“I had to be intentional about that,” DeJong said of his attitude adjustment. “I’m here to play baseball and to be consistent. There should be no reason why I come to the field every day and worry about how I’m going to perform. I never felt like that in my career until maybe last year and this year. It’s just something I felt I never really recovered last year about how I finished and played.
“I had a great spring training (this year) but then things didn’t start off great for me during the season. I feel like this is my opportunity to finally overcome that since I didn’t overcome it last year. This is my chance to finally get over that hump.
“I keep waiting for something to click and lock in, but I think I’m thinking about that wrong. That’s now how it’s going to work. I think it’s going to be a constant battle and a constant fight and presence of mind to be able to compete here. That’s where I’m at. There’s no easy way back, and I don’t expect it to be easy.”
One of his teammates in St. Louis, and now in Memphis, is Lars Nootbaar. He said he has been impressed with how DeJong has approached his time in the minors, knowing even in his own case how hard it was getting sent down.
“The way he’s handled it has been unbelievable,” Nootbaar said. “You see sometimes when guys come down they are devastated and kind of show it a little bit. He’s taking it in stride and I really commend him and how he has handled it.”
DeJong’s first week in the minors was spent in Norfolk, Va., followed by an eight-hour bus ride to Gwinnett County. At least the team had a sleeper bus, and DeJong had enough priority to get a bed. A six-hour ride to Memphis will follow Sunday’s game. There are no charter flights or five-star hotels in the minors.
When John Mozeliak, the Cardinals’ president of baseball operations, discussed the decision to send DeJong to Memphis, he made the comment that “he’s had a lot of voices in his ear and we need to simplify that.”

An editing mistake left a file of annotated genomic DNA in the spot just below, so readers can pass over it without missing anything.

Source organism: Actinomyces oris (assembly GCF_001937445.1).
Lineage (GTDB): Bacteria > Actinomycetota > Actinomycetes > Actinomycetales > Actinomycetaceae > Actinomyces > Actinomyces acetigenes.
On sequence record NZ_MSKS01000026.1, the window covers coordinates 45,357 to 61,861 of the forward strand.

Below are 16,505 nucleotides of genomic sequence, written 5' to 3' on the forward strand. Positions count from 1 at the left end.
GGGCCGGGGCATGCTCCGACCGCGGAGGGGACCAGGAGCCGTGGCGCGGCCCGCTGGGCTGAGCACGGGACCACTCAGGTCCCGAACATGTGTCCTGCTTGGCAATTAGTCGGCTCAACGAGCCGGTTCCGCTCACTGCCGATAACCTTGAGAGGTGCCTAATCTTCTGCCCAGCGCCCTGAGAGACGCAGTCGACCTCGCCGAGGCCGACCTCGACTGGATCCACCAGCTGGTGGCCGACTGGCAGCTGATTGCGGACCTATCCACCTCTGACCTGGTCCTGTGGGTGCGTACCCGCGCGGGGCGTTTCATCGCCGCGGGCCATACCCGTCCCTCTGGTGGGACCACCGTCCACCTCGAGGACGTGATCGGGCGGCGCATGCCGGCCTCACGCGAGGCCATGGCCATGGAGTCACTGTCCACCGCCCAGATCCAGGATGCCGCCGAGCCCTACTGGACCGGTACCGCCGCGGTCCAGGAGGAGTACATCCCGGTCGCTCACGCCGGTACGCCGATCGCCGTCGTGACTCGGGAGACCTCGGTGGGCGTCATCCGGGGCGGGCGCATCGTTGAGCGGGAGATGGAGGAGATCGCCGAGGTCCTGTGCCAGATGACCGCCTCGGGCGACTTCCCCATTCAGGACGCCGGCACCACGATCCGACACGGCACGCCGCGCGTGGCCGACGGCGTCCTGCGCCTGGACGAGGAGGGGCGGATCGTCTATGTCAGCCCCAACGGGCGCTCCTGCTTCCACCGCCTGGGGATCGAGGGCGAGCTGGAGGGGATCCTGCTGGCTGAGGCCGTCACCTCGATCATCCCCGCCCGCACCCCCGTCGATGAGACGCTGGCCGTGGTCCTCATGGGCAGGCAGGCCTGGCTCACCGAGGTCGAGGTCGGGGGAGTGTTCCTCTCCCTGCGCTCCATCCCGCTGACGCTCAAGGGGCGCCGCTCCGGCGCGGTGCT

DeJong wants to hear one voice now – his own.
“Really I just need to listen to myself,” he said. “I’m the only one I’ve got at the end of the day. I’m the one who’s out there, I’m the one who has to do it. I’m really just trying to listen to myself. It’s more about controlling the process.
“For me today that’s not getting too far out in front. It’s not lunging. It’s letting the ball come to me and be in a strong balanced position and waiting for a good pitch to hit. It’s like Ted Williams said, the first rule of hitting is to get a good pitch to hit. That needs to be my focus every time I get in the box.”
What DeJong believes ultimately will get him back to being the player he used to be is to play the way he did on his way before he reached the Cardinals. He doesn’t want his mind to be cluttered; a case of paralysis by analysis.
“When I was first coming up or even in the minor leagues or in college, I didn’t know any better,” he said. “I didn’t know anything else. I didn’t know the outside world. I didn’t know Covid and all these things that were happening. Part of me wants to just find a way to flush all of that and just be a baseball player because that’s who I am.
“I want to try to flip everything that has been happening into something I can use to help me move forward. I want to 180 degree all of the bad things into opportunities to be better. That’s kind of what I am trying to do.”
DeJong has no idea how long it is going to take him to do that. At 28, he still believes he has a long future in the game with his goal still to reach 10 years in the majors. He’s halfway there.
To make it happen, DeJong knows he has to find the consistency in his game that has been missing for two years. He can’t have just one good at-bat. He has to have a long string of good at-bats in a row.
He knows that’s what it will take to get him back to the Cardinals.
When he gets back, he wants the game to be fun again. It hasn’t been that way for much of the last two years.
“I don’t think my best baseball is behind me,” DeJong said. “I believe it’s ahead of me. I just have to keep that presence of mind every day.
“There’s no doubt I’m doing everything I can to get back there. It’s also one of those things where it’s sort of out of my control. I know it’s going to take time. I can’t set a timeline or a deadline. I’m still kind of in my entry into this assignment.
“I’ve seen the other side and I know what I am missing. But sometimes you have to go through stuff like this in order to more appreciate where I was. I’m going to keep fighting to try to get back there.”
Follow Rob Rains on Twitter @RobRains